The Bacillus Calmette-Guerin vaccine is still widely used in the developing world. The vaccination prevents infant death not only from tuberculosis but also from unrelated infectious agents, especially respiratory tract infections and neonatal sepsis. It is proposed that these off-target protective effects of the BCG vaccine are mediated by the general long-term boosting of innate immune mechanisms, also termed "trained innate immunity". Recent studies indicate that both COVID-19 incidence and total deaths are strongly associated with the presence or absence of national mandatory BCG vaccination programs and encourage the initiation of several clinical studies with the expectation that revaccination with BCG could reduce the incidence and severity of COVID-19. Here, presented results from the bioinformatics analysis of the Mycobacterium bovis (strain BCG/Pasteur 1173P2) proteome suggests four immunodominant antigens that could induce an immune response against SARS-CoV-2.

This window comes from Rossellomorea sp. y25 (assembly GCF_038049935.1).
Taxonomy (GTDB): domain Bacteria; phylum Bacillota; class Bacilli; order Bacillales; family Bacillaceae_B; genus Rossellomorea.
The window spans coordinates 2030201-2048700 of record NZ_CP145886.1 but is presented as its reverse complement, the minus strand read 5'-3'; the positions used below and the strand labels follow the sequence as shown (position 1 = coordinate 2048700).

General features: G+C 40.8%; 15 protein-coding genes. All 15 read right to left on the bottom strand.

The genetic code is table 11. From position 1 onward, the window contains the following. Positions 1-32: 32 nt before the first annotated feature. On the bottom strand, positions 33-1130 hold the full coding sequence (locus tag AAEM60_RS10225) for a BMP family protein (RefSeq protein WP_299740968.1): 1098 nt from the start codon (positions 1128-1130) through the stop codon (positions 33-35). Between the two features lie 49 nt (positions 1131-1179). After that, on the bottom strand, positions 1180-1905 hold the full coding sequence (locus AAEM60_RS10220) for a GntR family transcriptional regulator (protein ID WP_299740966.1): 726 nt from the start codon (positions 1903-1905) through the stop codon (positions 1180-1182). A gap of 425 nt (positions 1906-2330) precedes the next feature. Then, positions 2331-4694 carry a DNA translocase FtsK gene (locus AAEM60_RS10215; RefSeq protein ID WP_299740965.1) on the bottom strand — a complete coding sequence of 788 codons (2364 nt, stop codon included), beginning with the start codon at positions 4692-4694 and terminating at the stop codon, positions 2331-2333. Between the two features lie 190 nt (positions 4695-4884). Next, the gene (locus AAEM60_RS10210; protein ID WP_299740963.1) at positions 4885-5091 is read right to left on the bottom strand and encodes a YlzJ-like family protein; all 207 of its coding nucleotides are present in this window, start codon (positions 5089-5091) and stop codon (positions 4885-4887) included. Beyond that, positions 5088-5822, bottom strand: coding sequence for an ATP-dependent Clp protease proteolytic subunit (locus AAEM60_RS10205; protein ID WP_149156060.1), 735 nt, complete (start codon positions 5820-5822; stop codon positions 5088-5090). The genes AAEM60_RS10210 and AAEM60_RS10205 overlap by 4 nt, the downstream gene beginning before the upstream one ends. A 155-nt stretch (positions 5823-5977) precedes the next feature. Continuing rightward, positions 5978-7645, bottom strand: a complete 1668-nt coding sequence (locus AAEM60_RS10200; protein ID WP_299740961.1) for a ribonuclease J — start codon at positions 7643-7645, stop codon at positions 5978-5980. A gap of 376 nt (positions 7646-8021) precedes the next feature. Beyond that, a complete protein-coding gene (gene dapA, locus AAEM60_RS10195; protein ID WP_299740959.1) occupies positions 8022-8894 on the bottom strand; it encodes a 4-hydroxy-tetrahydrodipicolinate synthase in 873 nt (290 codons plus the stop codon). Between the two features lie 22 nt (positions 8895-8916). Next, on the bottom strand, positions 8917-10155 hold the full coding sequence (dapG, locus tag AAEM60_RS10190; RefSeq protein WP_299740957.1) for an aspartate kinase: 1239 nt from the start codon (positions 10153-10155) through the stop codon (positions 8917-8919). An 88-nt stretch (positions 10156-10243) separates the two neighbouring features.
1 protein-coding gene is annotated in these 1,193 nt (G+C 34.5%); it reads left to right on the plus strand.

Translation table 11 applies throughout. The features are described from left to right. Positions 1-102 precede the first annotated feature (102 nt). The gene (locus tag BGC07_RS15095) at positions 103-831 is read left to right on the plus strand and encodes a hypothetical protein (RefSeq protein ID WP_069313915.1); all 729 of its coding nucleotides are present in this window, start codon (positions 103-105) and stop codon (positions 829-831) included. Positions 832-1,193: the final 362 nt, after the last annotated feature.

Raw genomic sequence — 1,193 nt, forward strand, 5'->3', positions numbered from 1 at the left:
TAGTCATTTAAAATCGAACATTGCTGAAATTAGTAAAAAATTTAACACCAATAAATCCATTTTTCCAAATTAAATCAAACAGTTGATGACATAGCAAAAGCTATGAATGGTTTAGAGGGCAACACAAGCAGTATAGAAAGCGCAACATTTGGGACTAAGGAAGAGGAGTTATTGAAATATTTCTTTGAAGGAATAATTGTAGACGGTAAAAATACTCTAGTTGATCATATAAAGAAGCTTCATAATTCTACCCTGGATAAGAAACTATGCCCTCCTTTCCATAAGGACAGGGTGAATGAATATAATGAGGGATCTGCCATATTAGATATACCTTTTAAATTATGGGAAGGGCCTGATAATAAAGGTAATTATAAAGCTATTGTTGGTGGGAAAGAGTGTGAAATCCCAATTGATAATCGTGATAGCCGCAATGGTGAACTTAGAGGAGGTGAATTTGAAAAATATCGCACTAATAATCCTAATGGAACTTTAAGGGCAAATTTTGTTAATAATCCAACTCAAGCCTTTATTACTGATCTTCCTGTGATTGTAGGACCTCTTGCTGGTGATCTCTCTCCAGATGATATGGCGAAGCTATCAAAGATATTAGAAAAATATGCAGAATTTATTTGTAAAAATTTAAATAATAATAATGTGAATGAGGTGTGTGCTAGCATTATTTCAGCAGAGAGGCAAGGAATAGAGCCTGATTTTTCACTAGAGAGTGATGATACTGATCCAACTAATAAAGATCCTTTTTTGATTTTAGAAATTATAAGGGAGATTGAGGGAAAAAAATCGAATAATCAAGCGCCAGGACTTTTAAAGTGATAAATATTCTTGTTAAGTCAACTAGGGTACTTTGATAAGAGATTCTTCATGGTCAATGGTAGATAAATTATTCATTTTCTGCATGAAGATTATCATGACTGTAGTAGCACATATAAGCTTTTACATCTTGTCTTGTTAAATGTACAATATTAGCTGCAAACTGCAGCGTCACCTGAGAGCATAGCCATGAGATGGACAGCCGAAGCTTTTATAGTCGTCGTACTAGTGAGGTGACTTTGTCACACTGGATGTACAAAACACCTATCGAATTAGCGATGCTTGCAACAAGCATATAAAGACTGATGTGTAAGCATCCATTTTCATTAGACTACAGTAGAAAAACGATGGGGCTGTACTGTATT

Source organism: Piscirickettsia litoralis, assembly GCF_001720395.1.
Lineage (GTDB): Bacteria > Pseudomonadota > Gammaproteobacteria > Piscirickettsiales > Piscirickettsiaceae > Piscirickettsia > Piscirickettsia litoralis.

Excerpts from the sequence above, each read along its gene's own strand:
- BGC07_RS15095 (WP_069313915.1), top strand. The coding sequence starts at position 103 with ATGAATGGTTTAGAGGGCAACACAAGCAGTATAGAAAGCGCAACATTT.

- clinical study
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